Here are a few photos illustrating what the kegerator looks like now and how all the pieces were connected.
This first photo shows what the fridge looked like right after I started on the project. I used brown tape to line up the faucets, measuring exactly how each of the taps were to be placed. The tape, a black marker pen and a measuring stick helped with keeping them in line with an exact distance between each. If you look closely you can see the second hole having been drilled, but the faucet not yet connected.
You can also see the temperature controller that is managing the temperature level in the fridge. A small black probe runs into the fridge through the door lining.
The remaining photos were taken after the kegerator was finished. The photo above includes the CO2 tank and the gas line running into the fridge through a small hole in the fridge wall. The gas line is about 2 feet of 5/16 inch ID (inner dimension). The gas line is connected to the CO2 regulator with a swivel nut and a 1/4 inch stem. The gas line is then thread onto the connecting barb. I had to dip the various gas and beer lines in really hot water to be able to get them onto the barbs. Without the hot-water trick it would have been almost impossible, especially with the 5/16 inch barb on the gas manifold below.
I had feared that there would be cooling lines running through the sides of the fridge, so I drilled very carefully when doing the hole on the right side. Fortunately there were no such lines. I had also heard mentions of such cooling lines only existing in really old refridgerators. Newer ones rely on cooling just in the back. I'm not sure if that means cooling lines in the back wall or just the metallic cooling plate inside the fridge.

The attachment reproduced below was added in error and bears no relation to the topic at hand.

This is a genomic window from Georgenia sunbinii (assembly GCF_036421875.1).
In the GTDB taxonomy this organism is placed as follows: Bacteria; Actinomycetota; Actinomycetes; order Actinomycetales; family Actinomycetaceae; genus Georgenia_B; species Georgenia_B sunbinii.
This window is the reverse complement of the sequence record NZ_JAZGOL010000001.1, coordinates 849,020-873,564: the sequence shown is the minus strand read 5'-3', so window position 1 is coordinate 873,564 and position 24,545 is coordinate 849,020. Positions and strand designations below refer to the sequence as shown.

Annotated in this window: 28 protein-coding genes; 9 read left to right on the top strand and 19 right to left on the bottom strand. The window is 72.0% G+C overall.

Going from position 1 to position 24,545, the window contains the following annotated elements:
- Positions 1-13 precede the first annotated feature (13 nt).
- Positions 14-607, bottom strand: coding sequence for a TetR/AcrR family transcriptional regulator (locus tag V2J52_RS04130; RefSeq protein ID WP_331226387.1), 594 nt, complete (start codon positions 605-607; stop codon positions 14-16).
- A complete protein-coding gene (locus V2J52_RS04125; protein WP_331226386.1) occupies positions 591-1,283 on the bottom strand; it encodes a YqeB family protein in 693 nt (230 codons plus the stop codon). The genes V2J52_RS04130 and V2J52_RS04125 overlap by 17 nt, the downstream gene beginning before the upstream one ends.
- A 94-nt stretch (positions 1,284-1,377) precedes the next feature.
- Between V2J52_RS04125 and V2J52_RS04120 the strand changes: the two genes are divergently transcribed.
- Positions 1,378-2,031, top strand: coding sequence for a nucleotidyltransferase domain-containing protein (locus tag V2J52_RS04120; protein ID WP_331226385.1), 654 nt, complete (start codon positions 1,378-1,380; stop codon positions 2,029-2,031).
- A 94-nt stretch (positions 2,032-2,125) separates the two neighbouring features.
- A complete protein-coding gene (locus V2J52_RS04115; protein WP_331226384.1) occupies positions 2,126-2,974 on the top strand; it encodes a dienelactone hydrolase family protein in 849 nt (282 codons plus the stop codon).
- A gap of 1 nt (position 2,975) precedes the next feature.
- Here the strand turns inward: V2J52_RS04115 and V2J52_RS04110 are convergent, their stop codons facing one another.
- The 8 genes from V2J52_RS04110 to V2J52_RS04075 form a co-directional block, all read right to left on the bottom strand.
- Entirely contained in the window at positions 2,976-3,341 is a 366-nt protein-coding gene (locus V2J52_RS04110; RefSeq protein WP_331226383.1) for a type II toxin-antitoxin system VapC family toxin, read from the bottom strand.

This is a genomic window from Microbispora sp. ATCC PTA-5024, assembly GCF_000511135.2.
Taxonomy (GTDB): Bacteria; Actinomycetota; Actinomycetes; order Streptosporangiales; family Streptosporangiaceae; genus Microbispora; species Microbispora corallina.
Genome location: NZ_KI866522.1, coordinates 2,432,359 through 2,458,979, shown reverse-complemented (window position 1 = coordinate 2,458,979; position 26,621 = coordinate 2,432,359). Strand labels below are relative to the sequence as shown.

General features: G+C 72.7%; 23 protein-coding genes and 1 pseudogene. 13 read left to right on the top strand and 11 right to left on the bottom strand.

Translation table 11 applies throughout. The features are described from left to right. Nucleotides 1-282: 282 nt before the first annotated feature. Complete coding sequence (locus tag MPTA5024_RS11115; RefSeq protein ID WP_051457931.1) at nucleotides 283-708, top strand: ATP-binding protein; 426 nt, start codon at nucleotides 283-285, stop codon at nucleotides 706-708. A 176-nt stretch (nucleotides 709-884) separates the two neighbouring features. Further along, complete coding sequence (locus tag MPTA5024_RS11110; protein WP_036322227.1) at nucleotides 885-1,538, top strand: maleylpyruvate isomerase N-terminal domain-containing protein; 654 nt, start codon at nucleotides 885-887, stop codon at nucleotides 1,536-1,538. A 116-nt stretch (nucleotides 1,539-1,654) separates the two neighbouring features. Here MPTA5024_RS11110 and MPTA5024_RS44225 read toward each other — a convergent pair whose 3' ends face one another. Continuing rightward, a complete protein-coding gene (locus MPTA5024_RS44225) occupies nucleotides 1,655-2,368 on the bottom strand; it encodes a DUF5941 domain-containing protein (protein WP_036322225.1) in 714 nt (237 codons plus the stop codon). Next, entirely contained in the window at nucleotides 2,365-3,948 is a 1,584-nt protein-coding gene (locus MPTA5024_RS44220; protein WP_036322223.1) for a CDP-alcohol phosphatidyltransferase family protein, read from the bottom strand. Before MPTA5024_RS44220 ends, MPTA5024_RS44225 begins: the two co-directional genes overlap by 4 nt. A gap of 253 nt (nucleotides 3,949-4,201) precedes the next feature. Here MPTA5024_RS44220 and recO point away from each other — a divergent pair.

Here we're inside the fridge and you can see the gas line coming in through the wall from the outside. You cannot actually see it here, but the gas line is connected through a quick connect before being hooked onto the [golden] manifold that you can see in the back. This is a four-way gas manifold with individual shut-off handles. From the manifold four gas lines run into a keg each. You can see one of the black ball-lock gas quick-connects attached to the gas-in connect on the keg below.
I added the quick connection to the gas line so that I later can disconnect the manifold and run the gas line directly to one keg. That would typically happen when I would want to carbonate a keg quickly at high pressure. I don't think it'd make sense to run that through the manifold.
The white ball-lock quick connect is attached to the liquid-out connect on the keg. Because the gas will be pushed in through the gas-in connect the beer will be pushed out though this one.
This is the fridge door and the shanks connected through it. The shanks are 1 inch thick, so the holes are also that size. The shank tail-piece is then connected to the beer line through a barb and an adjustable clamp. Note that I've used these adjustable clamps everywhere a line is connected to a barb. There should be twenty of them; 4 connected to the shanks, 4 to the beer line going into the kegs, 4 to the gas line going out of the kegs, 4+1 on the manifold, 2 on the gas quick connect and finally 1 on the regulator.
Here you can see all four shanks. Note that the fourth one, on the left, is not yet connected to a beer line, so only three beers are on tap at the moment.
This is a nice view from above of the four faucets and the drip tray on the fridge front.
Finally, two photos giving a somewhat fuller view.
Note that I've chosen to use swivel nuts and adjustable connects everywhere, so that all parts can be easily disassembled and cleaned. OK, enough kegerator postings for now.
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What is the temperature controller you used for your fridge? I don't have a kegerator, but I will need to control storage/fermentation temperatures this upcoming summer (my garage got a tad to hot last summer...)
The temperature controller is from ELV Elektronik AG in Germany. I bought it online from their web site. It is called Universal-Thermostat UT 100. Note that it uses 230 volts, so it may not actually work where you live. Anyway, I'm very happy with it, so I can recommend it.
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